The legal landscape for child sexual abuse cases in Victoria is shifting, albeit slowly, say legal experts.
Laywer and child sexual abuse advocate, Dr Judy Courtin says, “unlike the period up to 2015, when one could not sue the church for the psychiatric harm caused by institutional child sex crimes, many victims now have equal access to the civil courts and victims can now sue the church”.
She said while civil suits were occurring more frequently, for victims of institutional child sex crimes to try and obtain justice through the courts, they have to pursue ‘personal injury’, an area of the law more suited to victims of workplace or road injury.
While it is not known how many Ballarat and region child sexual abuse survivors are pursuing civil cases, Dr Courtin said, unlike when she started, many law firms were dealing with these cases now.
“But, since 2015 when the statute of limitations was abolished for these matters and now that the Ellis defence has gone, there could be hundreds in the pipeline at the Supreme Court. This is new law,” she said.
Dr Courtin cautioned that, while some historical institutional child sexual abuse cases can be awarded between $1.5 and $2 million and others “anything from $100K to $1 million”, it can take up to 18 months, without adjournments, to have a trial scheduled in the Supreme Court, with some taking up to four years.
For clergy abuse cases, Dr Courtin said “the victim must be psychiatrically assessed by an independent psychiatrist organised by his/her solicitor and then again by a psychiatrist selected by the church.”
“Our clients feel they are the ones on trial,” she said. “They become incredibly distressed trying to deal with what are basically unknowns in terms of outcomes.”
“The civil court process is highly challenging, confronting and distressing for people who are already highly traumatised.”
And, Dr Courtin said not all victims were able to mount a civil suit.
“Those who have signed away all their future legal rights with a deed of release, are now seriously stymied in their attempts to gain proper compensation,” she said.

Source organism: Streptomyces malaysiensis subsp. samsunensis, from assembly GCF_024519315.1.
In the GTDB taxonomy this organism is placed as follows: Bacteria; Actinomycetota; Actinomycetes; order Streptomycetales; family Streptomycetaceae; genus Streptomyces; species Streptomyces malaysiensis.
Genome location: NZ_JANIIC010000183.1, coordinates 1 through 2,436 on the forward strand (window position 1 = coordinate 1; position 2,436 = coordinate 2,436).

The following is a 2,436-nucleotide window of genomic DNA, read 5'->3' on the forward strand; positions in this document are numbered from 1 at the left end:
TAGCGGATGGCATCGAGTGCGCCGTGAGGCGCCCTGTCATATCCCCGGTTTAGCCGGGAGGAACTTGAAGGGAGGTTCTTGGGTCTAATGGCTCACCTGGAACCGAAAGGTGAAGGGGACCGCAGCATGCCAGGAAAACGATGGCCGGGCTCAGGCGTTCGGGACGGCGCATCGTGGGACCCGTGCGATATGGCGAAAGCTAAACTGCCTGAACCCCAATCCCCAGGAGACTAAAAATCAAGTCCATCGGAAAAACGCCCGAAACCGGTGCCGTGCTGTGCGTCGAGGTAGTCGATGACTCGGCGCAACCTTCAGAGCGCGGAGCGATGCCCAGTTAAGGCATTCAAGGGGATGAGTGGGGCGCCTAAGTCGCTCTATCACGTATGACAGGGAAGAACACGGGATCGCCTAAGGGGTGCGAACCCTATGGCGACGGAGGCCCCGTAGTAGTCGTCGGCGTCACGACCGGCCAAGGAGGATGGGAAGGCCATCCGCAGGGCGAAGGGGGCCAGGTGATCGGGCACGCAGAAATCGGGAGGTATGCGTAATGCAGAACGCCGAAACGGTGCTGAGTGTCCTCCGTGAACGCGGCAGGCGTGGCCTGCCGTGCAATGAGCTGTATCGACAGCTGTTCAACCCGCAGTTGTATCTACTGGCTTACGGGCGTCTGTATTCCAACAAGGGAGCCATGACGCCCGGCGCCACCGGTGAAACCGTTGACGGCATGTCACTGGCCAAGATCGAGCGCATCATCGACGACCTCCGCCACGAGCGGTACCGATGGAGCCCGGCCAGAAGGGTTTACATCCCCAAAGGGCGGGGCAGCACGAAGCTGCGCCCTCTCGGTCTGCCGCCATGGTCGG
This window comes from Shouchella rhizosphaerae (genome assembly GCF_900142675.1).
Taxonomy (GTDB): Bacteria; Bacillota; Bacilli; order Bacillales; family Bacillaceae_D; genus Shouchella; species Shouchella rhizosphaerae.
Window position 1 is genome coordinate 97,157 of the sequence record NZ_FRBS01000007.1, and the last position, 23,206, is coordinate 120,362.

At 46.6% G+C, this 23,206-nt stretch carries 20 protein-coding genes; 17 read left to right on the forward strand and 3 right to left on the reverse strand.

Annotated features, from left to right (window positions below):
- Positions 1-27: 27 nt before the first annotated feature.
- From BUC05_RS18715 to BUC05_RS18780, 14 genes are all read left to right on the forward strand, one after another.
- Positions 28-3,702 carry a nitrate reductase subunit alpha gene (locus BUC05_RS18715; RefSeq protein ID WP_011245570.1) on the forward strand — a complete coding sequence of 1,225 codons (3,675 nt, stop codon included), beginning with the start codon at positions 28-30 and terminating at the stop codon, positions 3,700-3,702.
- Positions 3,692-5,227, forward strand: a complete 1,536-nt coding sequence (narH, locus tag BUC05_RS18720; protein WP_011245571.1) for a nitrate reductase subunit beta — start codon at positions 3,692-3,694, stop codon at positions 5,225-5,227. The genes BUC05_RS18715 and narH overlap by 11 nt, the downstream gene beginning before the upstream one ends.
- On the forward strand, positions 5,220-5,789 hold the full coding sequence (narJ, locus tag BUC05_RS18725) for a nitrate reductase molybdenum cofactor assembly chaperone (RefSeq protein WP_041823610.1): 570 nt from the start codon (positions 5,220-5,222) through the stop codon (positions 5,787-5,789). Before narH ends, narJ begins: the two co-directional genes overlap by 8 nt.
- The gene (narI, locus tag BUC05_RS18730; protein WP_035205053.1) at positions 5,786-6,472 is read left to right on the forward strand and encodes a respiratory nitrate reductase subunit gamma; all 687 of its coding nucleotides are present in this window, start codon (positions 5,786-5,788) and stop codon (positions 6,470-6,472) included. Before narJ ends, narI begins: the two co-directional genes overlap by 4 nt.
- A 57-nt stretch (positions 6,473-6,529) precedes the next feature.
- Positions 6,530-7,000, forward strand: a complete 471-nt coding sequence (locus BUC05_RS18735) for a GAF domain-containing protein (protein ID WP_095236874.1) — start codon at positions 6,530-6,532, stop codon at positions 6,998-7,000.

“This is because the church authorities are relying on the legal enforceability of the deeds of release.”
Ballarat Diocese business manager Andrew Jirik said, if survivors “have signed a deed of release under civil law, they cannot launch a civil case,” however he said, “this is no different to any civil law settlement that is agreed on the steps of the court, rather than in it.”
Even if someone has signed a deed of release, “it does not prevent them seeking redress through the (Commonwealth) Redress Scheme, although any past payments will be taken into account,” he said.
Mr Jirik said in situations where it had been identified that the “claimant did not have proper legal advice provided to them at the time” the Diocese of Ballarat had “permitted cases to be reopened, even if the claimant had signed a release.”
“The Ballarat Diocese remains supportive of the redress scheme as another, less litigious avenue of support for victims, and while applicants are entitled to seek legal advice, I feel the legal system is making a lot of noise about the system’s fairness because it takes lawyers out of the loop,” Mr Jirik said.
”With the redress scheme, 100 per cent of payment goes to the victim, rather than a (large) percentage going to the lawyer.”
Dr Courtin sees it differently, calling the redress scheme “utterly inadequate and shameful” for the compensation amounts paid to victims’ whose lives have been “deleteriously impacted” on every level.
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